Postdoctoral Research Fellowship
The Center for the Study of Christianity at the Hebrew University of Jerusalem invites
applications for a postdoctoral research fellowship in one of the following areas of study:
* New Testament, Early Christianity, its literature and Jewish context
* Eastern Christianity
* Christianity in Palestine/Eretz-Israel (in all fields and throughout its entire history)
* Jewish-Christian relations
For full details and online application form click here
Dr. Marianna Mazzola
Trained as an oriental philologist at Pisa University, Marianna Mazzola earned a joint-PhD in history from Ghent University and the École Pratique des Hautes Études in Paris (2018). She works on the cultural and social history of the Medieval Middle East with a focus on Syriac Christianity and its relation with Byzantium and Islam. Her research investigates especially the circulation of texts, narratives and ideas across linguistic and confessional borders. From 2013 to 2017, she worked as doctoral researcher in the context of the ERC project Memory of empire: the post-imperial historiography of Late Antiquity at Ghent University, which explored the historiographical traditions of the Mediterranean and their interaction. Within this framework, she collaborated to the edition and study of fragmentary historians and carried out personal research on the Ecclesiastical History of Bar ‘Ebroyo (13th c.). Her PhD aimed at studying this work against the background of the previous Byzantine and Syriac history tradition, discussing both the continuation of previous trends and the innovation of Bar ‘Ebroyo as historiographer and in what manner these relate to the specific socio-political context of 13th c. Middle East. In 2018 she joined as postdoctoral researcher the FWO Project Dionysius of Tell-Mahre, Early Syriac historiography and its Byzantine and Arab context (582-842), working on the edition and study of Dionysius of Tel-Mahre’s Chronicle, with a focus on Christian-Muslim relations and the intersection of Syriac, Byzantine and Muslim historiographical traditions in Dionysius’ work. At the CSC of Jerusalem, she will be working on Syriac Orthodox conceptualization of kingship in the Islamic period, looking at the dynamics of persistence, rupture and adaptation of former Roman-Christian concepts of politeia in the new Islamic political context.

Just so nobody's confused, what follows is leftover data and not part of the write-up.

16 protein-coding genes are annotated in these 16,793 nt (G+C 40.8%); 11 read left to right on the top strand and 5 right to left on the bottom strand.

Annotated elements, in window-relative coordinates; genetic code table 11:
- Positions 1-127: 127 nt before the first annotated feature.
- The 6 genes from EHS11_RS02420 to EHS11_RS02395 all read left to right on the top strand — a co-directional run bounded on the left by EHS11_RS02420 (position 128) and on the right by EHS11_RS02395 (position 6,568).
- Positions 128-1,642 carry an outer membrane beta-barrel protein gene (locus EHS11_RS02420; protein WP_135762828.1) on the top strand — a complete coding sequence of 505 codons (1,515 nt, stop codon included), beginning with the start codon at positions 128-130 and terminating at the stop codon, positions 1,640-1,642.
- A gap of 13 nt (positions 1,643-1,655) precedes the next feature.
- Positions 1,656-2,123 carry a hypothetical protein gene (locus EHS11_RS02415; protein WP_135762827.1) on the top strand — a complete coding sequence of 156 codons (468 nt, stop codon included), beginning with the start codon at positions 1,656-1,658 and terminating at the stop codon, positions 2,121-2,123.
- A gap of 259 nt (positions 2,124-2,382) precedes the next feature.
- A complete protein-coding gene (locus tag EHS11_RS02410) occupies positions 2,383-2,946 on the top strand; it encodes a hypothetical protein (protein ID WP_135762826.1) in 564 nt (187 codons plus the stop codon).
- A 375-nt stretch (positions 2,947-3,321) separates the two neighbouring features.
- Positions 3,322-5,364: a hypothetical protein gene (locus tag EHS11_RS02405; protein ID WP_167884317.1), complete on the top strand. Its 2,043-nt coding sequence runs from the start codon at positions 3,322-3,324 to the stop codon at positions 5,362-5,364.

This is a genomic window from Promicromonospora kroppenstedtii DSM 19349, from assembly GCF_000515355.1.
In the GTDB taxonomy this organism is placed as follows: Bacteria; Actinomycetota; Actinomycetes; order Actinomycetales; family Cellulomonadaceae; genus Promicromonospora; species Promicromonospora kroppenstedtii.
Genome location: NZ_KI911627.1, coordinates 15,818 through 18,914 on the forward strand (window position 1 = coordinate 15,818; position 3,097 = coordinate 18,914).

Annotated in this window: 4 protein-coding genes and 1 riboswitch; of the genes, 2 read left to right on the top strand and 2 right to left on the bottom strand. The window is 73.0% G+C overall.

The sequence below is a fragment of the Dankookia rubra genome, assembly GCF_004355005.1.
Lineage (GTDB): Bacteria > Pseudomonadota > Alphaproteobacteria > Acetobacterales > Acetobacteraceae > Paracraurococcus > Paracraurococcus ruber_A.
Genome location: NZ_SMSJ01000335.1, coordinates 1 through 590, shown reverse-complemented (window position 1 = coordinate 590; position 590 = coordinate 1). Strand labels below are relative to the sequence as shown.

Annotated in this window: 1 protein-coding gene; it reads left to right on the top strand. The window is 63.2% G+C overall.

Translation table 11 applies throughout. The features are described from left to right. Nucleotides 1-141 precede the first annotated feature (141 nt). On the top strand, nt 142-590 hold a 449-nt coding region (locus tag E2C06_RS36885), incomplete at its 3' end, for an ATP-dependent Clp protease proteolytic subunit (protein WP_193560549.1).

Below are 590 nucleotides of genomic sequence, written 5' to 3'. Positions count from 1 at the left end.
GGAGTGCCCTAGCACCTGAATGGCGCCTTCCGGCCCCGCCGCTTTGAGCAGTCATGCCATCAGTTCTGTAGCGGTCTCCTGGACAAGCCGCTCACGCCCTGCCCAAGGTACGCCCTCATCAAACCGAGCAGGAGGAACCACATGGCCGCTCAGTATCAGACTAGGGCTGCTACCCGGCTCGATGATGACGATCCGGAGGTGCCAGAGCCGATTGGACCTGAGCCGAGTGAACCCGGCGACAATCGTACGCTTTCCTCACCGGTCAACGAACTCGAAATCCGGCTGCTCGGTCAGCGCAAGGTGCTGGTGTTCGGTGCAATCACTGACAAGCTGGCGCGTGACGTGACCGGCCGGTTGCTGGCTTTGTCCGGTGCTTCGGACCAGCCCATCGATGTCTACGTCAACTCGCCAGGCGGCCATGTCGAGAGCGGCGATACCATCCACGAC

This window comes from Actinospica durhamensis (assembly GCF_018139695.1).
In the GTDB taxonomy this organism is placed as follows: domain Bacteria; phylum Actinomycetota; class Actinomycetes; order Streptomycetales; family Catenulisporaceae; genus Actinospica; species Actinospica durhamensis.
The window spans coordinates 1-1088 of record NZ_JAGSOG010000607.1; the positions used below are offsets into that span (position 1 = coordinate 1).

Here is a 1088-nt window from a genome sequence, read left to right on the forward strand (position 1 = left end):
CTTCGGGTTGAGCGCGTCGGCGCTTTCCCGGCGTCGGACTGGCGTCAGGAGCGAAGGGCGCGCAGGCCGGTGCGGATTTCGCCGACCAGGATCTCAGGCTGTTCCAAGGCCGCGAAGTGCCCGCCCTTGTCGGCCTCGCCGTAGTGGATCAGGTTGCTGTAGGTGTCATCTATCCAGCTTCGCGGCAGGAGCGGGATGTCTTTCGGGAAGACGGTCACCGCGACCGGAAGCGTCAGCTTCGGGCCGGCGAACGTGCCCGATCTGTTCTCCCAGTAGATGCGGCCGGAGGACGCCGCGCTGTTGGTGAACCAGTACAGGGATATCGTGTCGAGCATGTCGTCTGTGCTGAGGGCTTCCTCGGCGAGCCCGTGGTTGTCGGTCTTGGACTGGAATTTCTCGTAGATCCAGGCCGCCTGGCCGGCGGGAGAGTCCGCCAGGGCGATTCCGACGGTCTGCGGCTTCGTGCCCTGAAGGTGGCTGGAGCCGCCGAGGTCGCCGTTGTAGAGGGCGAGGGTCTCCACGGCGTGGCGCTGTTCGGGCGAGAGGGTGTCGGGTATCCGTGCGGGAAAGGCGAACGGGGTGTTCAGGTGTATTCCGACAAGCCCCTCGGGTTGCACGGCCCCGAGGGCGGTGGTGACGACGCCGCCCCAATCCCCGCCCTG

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Dr. Isidoros Katsos
Dr Isidoros Katsos holds a PhD in law from the Free University of Berlin and a PhD in theology and philosophy from the University of Cambridge, Pembroke College. He is a research associate at the Von-Hügel Institute at St Edmund’s College, Cambridge, and a priest (Archimandrite) of the Church of Greece. His research interests focus on the natural theology of the early church, ranging from natural philosophy to natural law, the patristic origins of human rights and biblical hermeneutics. His Cambridge thesis, The Metaphysics of Light in the Hexaemeral Literature: From Philo of Alexandria to Ambrose of Milan, investigated the concept of light in the early Jewish-Christian exegesis of the biblical creation narrative (so-called “Hexaemeron”). Isidoros is currently working on publishing his PhD thesis as a monograph. While in Jerusalem, he will be revisiting the Alexandria - Antioch debate exploring Origen’s and Theodore’s readings of Genesis 1:1 and John 1:1.
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Dr. David Dusenbury
David Lloyd Dusenbury holds a Ph.D. in philosophy from the University of Leuven (2017). His doctoral thesis reconstructs the cosmopolitan thought behind a fourth-century anthropological text by a Syrian philosopher-bishop, Nemesius of Emesa (present-day Homs). A revised version of this study is forthcoming with Oxford University Press as Nemesius of Emesa on Human Nature (Oxford Early Christian Studies). Dr. Dusenbury has lectured widely in Europe on religion, philosophy, law, and the history of ideas. He has been a visiting research fellow at Dumbarton Oaks, a postdoctoral fellow at the University of Leuven, and a visiting lecturer at Loyola University Maryland. He is the author of The Space of Time (2014), Platonic Legislations (2017), and The Innocence of Pontius Pilate (2020).
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Dr. Francesco Celia